Let’s start by choosing a behaviour we want to improve:

  • A student sitting still on their chair, with their feet on the ground, looking at the teacher.

If a student finds it difficult to sit on a chair and listen to what a teacher is saying, giving some form of reinforcement immediately or very soon after they are sitting and looking at the teacher, could increase the chance that this behaviour will happen again.

For example, the student who struggles to sit on a chair without swinging on it, is now seen sitting on the chair with their feet on the ground, and eyes focused on the teacher.  Now here’s the teacher’s chance to reinforce this behaviour.  The teacher now needs to give reinforcement immediately after or as close to the chosen behaviour as possible.  This is so the student can make the connection between what is expected and what they have done.  The timing of the reinforcer is essential! If the same behaviour is then repeated, positive reinforcement has been successful.  This of course should be paired with a more natural reinforcer such as praise, a high five, or a hug (depending on the setting).  This will also help the child to understand what it was in particular the teacher liked e.g. “I like the way you are sitting still and looking at me when I am talking”.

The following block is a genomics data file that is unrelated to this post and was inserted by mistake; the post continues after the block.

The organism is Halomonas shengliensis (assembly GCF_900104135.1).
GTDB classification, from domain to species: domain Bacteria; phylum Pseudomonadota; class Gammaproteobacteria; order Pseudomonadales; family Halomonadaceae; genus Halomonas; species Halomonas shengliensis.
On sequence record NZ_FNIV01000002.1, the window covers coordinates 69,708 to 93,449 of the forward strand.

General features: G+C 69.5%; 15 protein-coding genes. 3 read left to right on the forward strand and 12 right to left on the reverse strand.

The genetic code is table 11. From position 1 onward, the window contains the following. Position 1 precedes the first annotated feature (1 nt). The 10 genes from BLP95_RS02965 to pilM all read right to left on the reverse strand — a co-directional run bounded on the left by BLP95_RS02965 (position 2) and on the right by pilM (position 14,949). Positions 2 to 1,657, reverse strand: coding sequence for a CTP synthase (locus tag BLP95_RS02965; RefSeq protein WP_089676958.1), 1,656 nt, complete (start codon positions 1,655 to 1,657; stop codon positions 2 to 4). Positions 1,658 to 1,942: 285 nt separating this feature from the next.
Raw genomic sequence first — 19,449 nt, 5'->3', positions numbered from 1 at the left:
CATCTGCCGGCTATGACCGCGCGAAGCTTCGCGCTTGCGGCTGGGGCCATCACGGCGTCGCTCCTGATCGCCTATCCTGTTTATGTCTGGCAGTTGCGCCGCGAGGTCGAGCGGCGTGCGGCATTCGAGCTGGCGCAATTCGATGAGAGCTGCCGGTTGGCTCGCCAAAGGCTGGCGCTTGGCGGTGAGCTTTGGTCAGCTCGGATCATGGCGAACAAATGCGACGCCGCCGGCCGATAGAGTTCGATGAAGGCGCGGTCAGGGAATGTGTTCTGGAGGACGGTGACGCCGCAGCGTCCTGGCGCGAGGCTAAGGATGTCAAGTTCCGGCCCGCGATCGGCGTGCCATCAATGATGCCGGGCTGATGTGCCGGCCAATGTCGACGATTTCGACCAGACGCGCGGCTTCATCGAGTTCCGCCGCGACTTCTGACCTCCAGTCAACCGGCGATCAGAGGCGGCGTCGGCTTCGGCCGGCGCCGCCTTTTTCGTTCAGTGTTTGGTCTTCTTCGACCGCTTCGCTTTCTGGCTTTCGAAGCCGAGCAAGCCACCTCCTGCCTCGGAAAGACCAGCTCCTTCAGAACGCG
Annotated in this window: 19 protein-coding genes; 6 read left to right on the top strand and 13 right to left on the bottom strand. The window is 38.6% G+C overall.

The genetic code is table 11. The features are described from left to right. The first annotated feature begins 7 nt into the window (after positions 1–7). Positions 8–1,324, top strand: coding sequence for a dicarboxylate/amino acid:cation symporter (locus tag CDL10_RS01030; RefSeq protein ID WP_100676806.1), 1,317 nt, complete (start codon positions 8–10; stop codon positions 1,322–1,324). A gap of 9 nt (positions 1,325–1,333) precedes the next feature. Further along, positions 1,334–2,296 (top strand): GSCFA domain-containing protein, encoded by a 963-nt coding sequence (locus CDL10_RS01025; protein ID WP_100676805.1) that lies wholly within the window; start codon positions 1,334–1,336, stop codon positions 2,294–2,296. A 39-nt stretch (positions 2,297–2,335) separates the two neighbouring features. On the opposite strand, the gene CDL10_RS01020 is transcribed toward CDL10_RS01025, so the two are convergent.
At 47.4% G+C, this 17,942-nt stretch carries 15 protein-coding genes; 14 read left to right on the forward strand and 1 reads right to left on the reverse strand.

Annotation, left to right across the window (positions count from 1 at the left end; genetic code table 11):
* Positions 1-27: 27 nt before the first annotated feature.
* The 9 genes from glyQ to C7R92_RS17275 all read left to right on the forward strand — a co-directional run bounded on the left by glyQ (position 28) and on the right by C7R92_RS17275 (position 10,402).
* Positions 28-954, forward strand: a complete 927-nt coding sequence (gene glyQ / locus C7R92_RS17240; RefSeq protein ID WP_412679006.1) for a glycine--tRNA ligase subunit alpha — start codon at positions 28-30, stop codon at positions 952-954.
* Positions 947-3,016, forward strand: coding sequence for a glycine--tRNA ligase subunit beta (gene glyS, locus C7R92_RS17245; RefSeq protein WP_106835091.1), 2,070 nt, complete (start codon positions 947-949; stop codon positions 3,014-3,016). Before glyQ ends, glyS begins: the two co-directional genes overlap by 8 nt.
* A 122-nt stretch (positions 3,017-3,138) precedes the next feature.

It is important to note, that any reinforcer, particularly tangible reinforcers, should be reduced over time – meaning, at the start, you might reinforce every time you see the child sitting on the chair as much as possible, then every second time, then every third time and so on.  I find it’s always good to throw in a few random and immediate reinforcers further down the track just to keep the students on their toes!  In other words, they end up never really knowing when the reinforcer is coming, therefore I am more likely to see the behaviour I want, more often without having to use constant, tangible reinforcers. 

This meme, could be relevant to home:

Positive R 2

Just to sum up, here’s a little clip from The Big Bang Theory that tries to give an example of using positive reinforcement to improve the behaviour of a flatmates’ unwanted girlfriend.

Check out this link: https://www.youtube.com/watch?v=-63ysqT5nu0    

Points to remember:

  1. Firstly, find out what reinforces an individual (this can be done using a preference assessment)
  2. Choose a behaviour to reinforce that you would like to increase
  3. Watch closely for the behaviour to happen
  4. Give the reinforcer immediately or as close to the behaviour as possible
  5. Continue to reinforce and pair it with praise or attention that is appropriate
  6. Remember to spread out the reinforcement (thin the schedule) and let more natural reinforces take over, over time
  7. Positive reinforcement can also be used at home with any behaviour you would like to improve